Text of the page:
• Types – One per Process.
  • Sampler – We have included 3 types of samplers. Geneos’s FKM and Process samplers, and the toolkit sampler pointing to our own generic kdb+ sampler.
  • Rules – The best practice we’ve found is to set the conditions for alerting in the sampler itself. Each generic sampler should have a ‘Status’ column with values: OK, Warn or Fail. As the rules are the most difficult bit to automate, a generic rule that looks at Status columns in all samplers is included.
A qeneos generate geneos sampler showing there are two hdb processes running within our system and some stats about the processes. It is alerting green for ok.

A sampler showing some of the stats of two hdb processes running within our system.

A qeneos generate geneos sampler showing hdb log checks. The sampler is alerting green for ok.

A sampler that scrapes the logs of the two hdb processes running in our system

A deeper look at the Geneos sampler scripts

One of the simplest, but most powerful parts of the XML builder framework is the ability to turn a kdb+ query or function into a geneos sampler. Anything that can be coded to return a table can be added to your Geneos.

We achieve this with a combination of q scripts. The first is designed to isolate the process you’re trying to connect to and return the connection details. The second is programmed to run your q query against the particular process and convert it into a Geneos-readable output. This is neatly wrapped in a single bash script, allowing it to be easily configured into existing monitoring systems and the TorQ framework.

Our Geneos Philosophy

From years of experience and collaboration, I have outlined my personal methodology and approach to building a Geneos monitoring system for a kdb+ application:

  1. Let your Geneos read like a data flow – start with hardware monitoring and the discovery process, then any monitors on your feeds and tickerplants, working your way down to monitoring historical data on disk. Arranging things in this way allows for you to pinpoint the first point in your kdb+ architecture where something has gone wrong. This limits investigation time and helps simplify issues into more manageable segments for any debugging activities.
  2. Scrolling and clicks are bad! – When creating a Geneos sampler, try to avoid the extremes in terms of size. Having too many small samplers will require lots of mouse-work to navigate and if scheduled downtime occurs, snoozing will get tiring very quickly. Conversely, a sampler that has 35 columns and 120 rows will require a lot of scrolling just to find a single alert. We aim to set up somewhere in the middle – grouping each type of process together and limiting the size of our sampler tables. By integrating q queries into our XML builder, it will be easy for proficient kdb+ users to expand or reduce their result sets to give the best view.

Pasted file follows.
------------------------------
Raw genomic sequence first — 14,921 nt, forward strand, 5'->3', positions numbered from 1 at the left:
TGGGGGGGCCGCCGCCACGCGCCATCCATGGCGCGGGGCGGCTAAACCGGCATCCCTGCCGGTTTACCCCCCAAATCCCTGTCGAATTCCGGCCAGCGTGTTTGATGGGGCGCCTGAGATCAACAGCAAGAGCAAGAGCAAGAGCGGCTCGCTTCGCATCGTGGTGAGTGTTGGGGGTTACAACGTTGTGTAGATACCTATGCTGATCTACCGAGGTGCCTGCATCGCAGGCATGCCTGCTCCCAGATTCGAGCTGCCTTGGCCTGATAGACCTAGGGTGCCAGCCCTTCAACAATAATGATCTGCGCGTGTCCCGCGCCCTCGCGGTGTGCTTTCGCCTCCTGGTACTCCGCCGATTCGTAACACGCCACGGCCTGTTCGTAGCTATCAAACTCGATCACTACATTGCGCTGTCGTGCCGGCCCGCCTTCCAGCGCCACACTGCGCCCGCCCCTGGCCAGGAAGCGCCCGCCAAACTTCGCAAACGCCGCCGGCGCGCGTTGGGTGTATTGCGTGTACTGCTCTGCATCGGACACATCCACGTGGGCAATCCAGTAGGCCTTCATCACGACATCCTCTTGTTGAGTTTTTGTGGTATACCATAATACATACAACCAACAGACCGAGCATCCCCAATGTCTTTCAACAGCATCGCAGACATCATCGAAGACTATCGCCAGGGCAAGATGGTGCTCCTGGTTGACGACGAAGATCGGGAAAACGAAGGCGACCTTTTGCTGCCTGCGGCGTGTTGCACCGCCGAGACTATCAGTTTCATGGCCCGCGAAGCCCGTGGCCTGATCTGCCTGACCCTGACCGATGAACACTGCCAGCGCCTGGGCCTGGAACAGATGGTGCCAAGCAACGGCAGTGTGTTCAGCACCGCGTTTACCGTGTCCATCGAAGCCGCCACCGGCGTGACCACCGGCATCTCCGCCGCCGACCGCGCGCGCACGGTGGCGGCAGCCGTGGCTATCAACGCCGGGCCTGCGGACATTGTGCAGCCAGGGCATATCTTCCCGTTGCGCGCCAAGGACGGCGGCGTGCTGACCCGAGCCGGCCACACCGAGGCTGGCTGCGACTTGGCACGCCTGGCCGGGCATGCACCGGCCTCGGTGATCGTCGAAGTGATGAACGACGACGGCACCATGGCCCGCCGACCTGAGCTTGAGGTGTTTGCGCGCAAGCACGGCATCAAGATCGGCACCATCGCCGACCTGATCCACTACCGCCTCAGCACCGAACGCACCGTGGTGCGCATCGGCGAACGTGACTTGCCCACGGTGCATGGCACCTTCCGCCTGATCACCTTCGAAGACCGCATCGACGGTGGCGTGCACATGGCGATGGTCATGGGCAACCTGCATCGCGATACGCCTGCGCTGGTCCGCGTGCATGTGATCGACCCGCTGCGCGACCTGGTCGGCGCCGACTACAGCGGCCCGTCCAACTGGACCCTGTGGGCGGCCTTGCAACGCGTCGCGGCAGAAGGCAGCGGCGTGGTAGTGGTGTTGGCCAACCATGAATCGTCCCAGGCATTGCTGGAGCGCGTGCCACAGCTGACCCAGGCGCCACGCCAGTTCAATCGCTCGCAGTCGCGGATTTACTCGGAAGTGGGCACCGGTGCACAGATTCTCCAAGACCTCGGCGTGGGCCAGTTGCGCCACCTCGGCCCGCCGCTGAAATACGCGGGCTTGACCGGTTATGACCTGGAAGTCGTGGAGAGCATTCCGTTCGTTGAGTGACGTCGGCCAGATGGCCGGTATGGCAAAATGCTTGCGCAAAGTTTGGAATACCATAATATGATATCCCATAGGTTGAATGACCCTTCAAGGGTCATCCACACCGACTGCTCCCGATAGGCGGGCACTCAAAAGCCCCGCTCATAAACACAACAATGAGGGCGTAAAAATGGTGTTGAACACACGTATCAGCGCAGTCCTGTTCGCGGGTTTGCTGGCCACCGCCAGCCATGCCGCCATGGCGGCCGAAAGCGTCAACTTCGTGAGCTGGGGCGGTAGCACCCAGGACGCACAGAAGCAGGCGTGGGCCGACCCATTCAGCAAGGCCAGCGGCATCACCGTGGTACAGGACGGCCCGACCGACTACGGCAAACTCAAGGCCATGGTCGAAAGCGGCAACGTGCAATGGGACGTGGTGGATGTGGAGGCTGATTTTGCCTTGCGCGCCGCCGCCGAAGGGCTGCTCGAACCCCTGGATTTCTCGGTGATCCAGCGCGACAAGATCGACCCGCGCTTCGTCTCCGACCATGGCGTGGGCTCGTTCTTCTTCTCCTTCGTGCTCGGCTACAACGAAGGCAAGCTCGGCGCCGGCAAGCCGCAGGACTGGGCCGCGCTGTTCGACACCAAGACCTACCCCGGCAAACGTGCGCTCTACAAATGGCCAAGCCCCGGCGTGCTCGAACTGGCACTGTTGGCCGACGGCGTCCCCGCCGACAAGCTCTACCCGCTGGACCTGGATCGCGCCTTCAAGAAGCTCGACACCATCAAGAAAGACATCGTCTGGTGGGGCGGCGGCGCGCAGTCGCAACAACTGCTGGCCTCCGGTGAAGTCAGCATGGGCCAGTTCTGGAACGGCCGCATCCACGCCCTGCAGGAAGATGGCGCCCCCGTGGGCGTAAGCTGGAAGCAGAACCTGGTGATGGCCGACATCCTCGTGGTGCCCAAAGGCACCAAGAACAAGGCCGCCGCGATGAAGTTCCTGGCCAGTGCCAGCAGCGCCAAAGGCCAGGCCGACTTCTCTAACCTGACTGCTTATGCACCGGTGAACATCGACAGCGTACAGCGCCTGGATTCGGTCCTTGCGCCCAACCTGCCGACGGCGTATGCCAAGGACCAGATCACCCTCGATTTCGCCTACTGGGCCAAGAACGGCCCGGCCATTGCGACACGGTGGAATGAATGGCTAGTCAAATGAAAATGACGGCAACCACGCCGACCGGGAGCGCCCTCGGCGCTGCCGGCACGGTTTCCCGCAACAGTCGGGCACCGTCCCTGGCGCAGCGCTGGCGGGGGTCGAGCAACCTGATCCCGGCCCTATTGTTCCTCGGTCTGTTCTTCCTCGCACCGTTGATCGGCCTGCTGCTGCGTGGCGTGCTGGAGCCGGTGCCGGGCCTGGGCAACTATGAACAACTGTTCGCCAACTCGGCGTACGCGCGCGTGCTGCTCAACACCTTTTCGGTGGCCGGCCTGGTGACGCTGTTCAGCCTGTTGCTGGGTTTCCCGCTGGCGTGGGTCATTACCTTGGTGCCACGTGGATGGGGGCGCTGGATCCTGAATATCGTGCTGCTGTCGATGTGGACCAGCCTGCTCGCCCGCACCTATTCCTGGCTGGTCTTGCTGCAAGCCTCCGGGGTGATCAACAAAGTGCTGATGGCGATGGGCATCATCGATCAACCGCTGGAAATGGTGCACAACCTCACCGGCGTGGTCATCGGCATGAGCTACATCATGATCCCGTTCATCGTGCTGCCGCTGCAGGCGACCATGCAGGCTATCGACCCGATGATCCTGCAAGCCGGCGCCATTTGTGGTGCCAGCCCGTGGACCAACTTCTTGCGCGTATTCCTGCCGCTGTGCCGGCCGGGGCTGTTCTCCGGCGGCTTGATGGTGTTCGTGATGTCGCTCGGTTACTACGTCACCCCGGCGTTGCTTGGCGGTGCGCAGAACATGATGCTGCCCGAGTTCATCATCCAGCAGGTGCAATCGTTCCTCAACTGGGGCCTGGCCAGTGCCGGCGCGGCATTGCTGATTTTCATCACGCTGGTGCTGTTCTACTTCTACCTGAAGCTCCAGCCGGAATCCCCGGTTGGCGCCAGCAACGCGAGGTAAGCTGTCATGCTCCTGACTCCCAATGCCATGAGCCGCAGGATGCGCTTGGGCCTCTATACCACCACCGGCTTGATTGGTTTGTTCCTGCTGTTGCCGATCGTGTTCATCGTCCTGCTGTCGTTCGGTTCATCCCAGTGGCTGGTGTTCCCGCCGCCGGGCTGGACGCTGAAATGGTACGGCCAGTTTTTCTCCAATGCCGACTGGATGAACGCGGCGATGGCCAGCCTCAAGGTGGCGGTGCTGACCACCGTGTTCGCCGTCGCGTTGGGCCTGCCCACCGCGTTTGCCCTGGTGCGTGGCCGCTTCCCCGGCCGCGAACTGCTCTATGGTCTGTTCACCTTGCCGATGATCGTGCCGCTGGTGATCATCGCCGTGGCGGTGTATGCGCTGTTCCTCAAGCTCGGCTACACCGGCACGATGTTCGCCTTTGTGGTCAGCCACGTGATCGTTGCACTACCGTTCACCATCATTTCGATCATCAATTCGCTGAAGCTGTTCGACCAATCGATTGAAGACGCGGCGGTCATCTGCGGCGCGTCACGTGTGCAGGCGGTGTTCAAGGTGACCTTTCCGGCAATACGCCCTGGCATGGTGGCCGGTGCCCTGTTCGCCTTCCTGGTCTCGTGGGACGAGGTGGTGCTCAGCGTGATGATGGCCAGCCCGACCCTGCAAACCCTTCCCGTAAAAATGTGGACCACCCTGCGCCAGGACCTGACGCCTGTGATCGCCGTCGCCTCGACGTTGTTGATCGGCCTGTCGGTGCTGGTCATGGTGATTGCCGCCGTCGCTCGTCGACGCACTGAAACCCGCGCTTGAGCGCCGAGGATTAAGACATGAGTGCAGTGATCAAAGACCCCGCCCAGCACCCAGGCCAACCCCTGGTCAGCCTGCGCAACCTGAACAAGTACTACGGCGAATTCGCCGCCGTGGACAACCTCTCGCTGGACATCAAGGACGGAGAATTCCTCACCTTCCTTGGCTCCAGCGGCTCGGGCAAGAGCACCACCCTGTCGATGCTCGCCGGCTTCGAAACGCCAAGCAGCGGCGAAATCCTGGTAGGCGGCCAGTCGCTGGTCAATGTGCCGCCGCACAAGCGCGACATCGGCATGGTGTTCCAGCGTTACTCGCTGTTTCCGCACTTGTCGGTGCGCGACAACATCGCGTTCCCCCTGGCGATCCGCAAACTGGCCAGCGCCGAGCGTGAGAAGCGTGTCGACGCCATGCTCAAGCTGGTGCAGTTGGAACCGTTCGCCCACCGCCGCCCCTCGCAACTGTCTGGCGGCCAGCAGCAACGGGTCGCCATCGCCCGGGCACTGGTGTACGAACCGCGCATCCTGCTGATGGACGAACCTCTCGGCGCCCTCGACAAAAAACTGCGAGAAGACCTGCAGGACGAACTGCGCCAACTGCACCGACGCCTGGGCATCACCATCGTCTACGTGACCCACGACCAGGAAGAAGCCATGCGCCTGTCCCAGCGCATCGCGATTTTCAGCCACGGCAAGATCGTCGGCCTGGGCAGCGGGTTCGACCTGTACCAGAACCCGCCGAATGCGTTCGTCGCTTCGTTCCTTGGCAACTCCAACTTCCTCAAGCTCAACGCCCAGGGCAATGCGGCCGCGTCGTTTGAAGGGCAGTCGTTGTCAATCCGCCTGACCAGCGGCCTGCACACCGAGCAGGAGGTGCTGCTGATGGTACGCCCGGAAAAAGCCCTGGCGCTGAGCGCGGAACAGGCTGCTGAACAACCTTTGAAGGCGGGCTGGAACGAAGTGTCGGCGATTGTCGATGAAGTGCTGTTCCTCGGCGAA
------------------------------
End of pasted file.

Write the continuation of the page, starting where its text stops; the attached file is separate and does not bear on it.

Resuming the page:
3. Be strict with your alerts! – When supporting a very large kdb+ application, your Geneos can very quickly grow out of control. If you find yourself consistently ignoring red alerts, you probably need to relax your rules in order to keep your Geneos maintainable. Where possible, I recommend trying to make your setup as dynamic as possible. This can be achieved by configuring the generic sampler to create a conditional status column. In the example below we uses trends in the historical data to ascertain the acceptable thresholds each day.
A qeneos generated geneos sampler showing 30 days of historical data in a database. The first 3 days are alerting red for critical since that data is missing. The later days are alerting green.

A look at 30 days of historical data volumes in our TorQ HDB


Building Qeneos version one has been a lot of fun and a great learning experience for us at AquaQ. We’re hopeful that this will prove a useful tool to Geneos and kdb+ users and that we can continue developing the product. The enhancements on the horizon include Commands, Actions, Authentication and Exported Data, as well as integrating it with some new monitoring features we are developing for AquaQ’s TorQ framework.

Ideally though we want to be building things that benefit you! If you have any feature requests, have found bugs or just fancy a chat and some more information about supporting your kdb+ application with Geneos Active Console, please bombard us with emails, comment on our social media or get our attention in any way you see fit.

If your organisation has access to Geneos then please try downloading Qeneos and giving it a try!

AquaQ are always looking for talented individuals to work in both their support or development streams. Please check out our available opportunities if you’re interested in joining the team.